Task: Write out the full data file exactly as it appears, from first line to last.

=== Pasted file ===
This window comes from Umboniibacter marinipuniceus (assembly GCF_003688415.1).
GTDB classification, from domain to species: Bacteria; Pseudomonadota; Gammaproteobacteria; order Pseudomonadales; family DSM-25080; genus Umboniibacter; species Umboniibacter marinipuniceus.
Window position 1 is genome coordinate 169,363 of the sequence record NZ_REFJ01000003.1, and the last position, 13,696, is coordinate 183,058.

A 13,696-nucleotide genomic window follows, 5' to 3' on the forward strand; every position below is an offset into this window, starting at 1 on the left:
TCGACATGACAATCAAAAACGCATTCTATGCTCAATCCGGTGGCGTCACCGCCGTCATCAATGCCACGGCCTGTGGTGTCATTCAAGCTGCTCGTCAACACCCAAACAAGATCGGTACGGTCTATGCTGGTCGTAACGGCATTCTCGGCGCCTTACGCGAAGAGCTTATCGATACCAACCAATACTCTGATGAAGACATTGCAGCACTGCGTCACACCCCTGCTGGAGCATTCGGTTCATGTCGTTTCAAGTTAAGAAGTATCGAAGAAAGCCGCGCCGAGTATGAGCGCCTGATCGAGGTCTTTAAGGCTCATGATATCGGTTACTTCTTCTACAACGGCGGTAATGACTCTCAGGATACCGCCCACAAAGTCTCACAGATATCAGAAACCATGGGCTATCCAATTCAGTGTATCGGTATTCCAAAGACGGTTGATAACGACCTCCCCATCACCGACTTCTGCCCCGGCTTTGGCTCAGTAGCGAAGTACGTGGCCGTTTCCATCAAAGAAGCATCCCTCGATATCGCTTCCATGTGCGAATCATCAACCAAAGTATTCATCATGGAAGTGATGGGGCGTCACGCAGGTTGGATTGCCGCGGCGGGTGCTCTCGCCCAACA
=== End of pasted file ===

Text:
This window comes from Umboniibacter marinipuniceus (assembly GCF_003688415.1).
GTDB classification, from domain to species: Bacteria; Pseudomonadota; Gammaproteobacteria; order Pseudomonadales; family DSM-25080; genus Umboniibacter; species Umboniibacter marinipuniceus.
Window position 1 is genome coordinate 169,363 of the sequence record NZ_REFJ01000003.1, and the last position, 13,696, is coordinate 183,058.

A 13,696-nucleotide genomic window follows, 5' to 3' on the forward strand; every position below is an offset into this window, starting at 1 on the left:
TCGACATGACAATCAAAAACGCATTCTATGCTCAATCCGGTGGCGTCACCGCCGTCATCAATGCCACGGCCTGTGGTGTCATTCAAGCTGCTCGTCAACACCCAAACAAGATCGGTACGGTCTATGCTGGTCGTAACGGCATTCTCGGCGCCTTACGCGAAGAGCTTATCGATACCAACCAATACTCTGATGAAGACATTGCAGCACTGCGTCACACCCCTGCTGGAGCATTCGGTTCATGTCGTTTCAAGTTAAGAAGTATCGAAGAAAGCCGCGCCGAGTATGAGCGCCTGATCGAGGTCTTTAAGGCTCATGATATCGGTTACTTCTTCTACAACGGCGGTAATGACTCTCAGGATACCGCCCACAAAGTCTCACAGATATCAGAAACCATGGGCTATCCAATTCAGTGTATCGGTATTCCAAAGACGGTTGATAACGACCTCCCCATCACCGACTTCTGCCCCGGCTTTGGCTCAGTAGCGAAGTACGTGGCCGTTTCCATCAAAGAAGCATCCCTCGATATCGCTTCCATGTGCGAATCATCAACCAAAGTATTCATCATGGAAGTGATGGGGCGTCACGCAGGTTGGATTGCCGCGGCGGGTGCTCTCGCCCAACA